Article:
Search performance!

We’re doing some work on improving our search engine at the moment. As we release the new code, search performance may be intermittent. Apologies for the interruption, but, search will be much faster when everything settles down. We’ll drop a note in here when it’s back online.

Update, 6PM PST: We didn’t quite get as much done today as we’d planned, but search should be stable. More tomorrow!

Update, 9AM PST, 8/28: Holy search, Batman!! Before… searching on Open Library was a slog. But now! It’s a breeze! Our search guy, Paul, has been tightening knobs and flipping switches (aka making good use of SOLR stored fields), and our chief data munger, Edward, helped push out the new code this morning. Just see how fast our 24,781 bacon records show up! Then, there’s the “collection” of digitized books about cheese… Please let us know if you come across anything untoward.

This entry was posted in Uncategorized and tagged . Bookmark the permalink. Both comments and trackbacks are currently closed.

3 Comments

  1. solrize
    Posted August 28, 2009 at 3:54 pm | Permalink

    We tried again, with better results this time. Search should be much faster now.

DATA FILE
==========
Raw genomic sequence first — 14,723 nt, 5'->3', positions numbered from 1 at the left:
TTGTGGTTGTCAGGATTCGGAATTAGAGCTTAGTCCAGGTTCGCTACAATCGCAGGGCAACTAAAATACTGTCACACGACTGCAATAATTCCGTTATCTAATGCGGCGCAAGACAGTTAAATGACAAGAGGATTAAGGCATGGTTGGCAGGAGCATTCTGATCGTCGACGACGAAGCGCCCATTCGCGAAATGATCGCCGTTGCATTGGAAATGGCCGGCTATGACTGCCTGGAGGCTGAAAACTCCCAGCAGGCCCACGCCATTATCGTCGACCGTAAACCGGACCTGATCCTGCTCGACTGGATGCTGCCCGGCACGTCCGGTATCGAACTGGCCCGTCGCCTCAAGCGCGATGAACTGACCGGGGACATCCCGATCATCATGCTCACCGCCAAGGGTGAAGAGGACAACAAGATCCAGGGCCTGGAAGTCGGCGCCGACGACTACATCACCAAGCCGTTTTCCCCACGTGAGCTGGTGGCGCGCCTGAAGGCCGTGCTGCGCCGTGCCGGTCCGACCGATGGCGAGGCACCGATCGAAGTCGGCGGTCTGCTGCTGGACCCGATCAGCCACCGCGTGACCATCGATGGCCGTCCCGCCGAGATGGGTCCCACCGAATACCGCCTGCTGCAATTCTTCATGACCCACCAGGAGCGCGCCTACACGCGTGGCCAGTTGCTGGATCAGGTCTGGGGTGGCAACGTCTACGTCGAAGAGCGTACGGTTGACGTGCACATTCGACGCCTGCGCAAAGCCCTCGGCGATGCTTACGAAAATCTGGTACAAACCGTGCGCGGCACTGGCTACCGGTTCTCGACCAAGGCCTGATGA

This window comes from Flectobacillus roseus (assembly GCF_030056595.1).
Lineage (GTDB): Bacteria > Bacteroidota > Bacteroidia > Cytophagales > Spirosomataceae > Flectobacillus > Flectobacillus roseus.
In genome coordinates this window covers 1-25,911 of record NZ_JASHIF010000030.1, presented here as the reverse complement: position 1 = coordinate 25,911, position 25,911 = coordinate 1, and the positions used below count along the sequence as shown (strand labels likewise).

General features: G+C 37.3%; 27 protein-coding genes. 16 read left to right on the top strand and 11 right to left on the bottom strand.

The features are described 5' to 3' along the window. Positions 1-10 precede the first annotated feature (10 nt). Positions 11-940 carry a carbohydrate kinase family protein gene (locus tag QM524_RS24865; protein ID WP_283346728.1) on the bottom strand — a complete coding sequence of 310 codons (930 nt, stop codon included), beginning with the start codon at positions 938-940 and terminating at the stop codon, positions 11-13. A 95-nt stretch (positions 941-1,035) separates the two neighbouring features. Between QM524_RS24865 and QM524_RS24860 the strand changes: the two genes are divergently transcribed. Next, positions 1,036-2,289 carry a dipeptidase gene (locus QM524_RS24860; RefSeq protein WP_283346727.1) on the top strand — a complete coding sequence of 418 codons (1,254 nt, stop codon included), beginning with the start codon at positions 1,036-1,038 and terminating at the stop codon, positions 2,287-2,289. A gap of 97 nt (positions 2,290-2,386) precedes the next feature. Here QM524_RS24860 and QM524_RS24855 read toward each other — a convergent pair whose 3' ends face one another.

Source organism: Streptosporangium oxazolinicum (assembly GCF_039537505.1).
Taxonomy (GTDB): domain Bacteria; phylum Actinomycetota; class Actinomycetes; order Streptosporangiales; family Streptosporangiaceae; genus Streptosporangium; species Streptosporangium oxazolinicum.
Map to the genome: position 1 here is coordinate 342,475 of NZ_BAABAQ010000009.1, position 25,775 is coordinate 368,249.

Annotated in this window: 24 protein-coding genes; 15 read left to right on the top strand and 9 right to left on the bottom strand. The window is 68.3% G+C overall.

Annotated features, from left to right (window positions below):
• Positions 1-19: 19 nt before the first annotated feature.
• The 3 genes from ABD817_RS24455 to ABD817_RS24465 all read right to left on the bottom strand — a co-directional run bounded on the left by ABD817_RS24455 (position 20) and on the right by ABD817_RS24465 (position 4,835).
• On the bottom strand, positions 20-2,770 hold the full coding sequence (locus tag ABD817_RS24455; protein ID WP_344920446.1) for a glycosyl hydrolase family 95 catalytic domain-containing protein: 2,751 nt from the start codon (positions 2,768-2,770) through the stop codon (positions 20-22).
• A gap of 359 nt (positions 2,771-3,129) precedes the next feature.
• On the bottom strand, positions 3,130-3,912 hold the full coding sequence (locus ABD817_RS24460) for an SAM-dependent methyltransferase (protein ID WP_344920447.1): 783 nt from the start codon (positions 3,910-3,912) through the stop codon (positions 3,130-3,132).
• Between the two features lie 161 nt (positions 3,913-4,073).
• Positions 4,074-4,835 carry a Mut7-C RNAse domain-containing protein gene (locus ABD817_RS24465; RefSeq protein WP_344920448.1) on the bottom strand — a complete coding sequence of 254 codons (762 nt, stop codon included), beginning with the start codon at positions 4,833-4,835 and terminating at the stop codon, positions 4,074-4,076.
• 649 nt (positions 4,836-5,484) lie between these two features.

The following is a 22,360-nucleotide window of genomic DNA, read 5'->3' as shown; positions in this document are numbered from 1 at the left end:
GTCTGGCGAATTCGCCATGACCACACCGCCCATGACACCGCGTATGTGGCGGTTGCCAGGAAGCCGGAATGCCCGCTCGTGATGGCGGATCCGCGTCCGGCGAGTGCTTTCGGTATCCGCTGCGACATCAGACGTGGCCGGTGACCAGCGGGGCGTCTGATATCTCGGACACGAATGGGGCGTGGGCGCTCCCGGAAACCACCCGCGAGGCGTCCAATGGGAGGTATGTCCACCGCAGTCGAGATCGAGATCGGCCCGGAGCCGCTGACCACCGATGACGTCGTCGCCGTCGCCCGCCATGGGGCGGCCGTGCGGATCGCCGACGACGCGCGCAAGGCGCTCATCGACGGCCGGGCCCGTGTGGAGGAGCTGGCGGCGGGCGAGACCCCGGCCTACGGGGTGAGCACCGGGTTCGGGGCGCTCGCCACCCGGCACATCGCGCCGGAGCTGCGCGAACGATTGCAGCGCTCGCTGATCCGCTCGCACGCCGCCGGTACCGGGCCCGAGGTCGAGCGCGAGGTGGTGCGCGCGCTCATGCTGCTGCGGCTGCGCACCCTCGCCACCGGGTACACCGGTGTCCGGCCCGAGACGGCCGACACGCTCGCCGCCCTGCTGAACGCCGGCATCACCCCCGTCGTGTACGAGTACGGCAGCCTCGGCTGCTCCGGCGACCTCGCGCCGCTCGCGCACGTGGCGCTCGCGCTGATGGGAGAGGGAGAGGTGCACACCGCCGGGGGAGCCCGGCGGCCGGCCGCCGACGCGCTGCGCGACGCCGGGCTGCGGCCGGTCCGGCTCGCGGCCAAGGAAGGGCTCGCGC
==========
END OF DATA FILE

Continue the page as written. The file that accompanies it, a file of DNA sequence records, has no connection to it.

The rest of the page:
2. solrize
    Posted August 28, 2009 at 6:32 pm | Permalink

    In this tweet, Edsu asked what fields we are storing in solr. The answer is: because of memory pressure on the search server, we only store the fields necessary to populate the search result page: book identifier (/b/OL12345M or the like), title, authors, author id’s, publishers, publication date, plus one or two others, plus the facet fields. We were previously storing only the book ID plus the facet fields, and populating the result page with database retrievals. Using the database like that is conceptually clean, but it got to be unbearably slow as our traffic level increased.

    With the stored field scheme, if you update a book record (say by changing the publisher name) and then search for the book, there can be a delay of several minutes before the updated info shows up in the search results. We feel that the increased responsiveness makes it worth accepting this slight anomaly. Another consequence though is that if we change the fields that we display in search results, we will have to go through a somewhat tedious reindex and configuration change. However, the search result template is fairly stable these days, so we don’t expect to change it very often.

    We are working on a further scheme that will address the above problems. We’ll post more about that when it happens 😉

  3. understanding digtal libraries
    Posted September 3, 2009 at 7:31 pm | Permalink

    I would like to have a copy of the book

  • open library logo
  • follow us on twitter

  • Recent Posts

  • Archives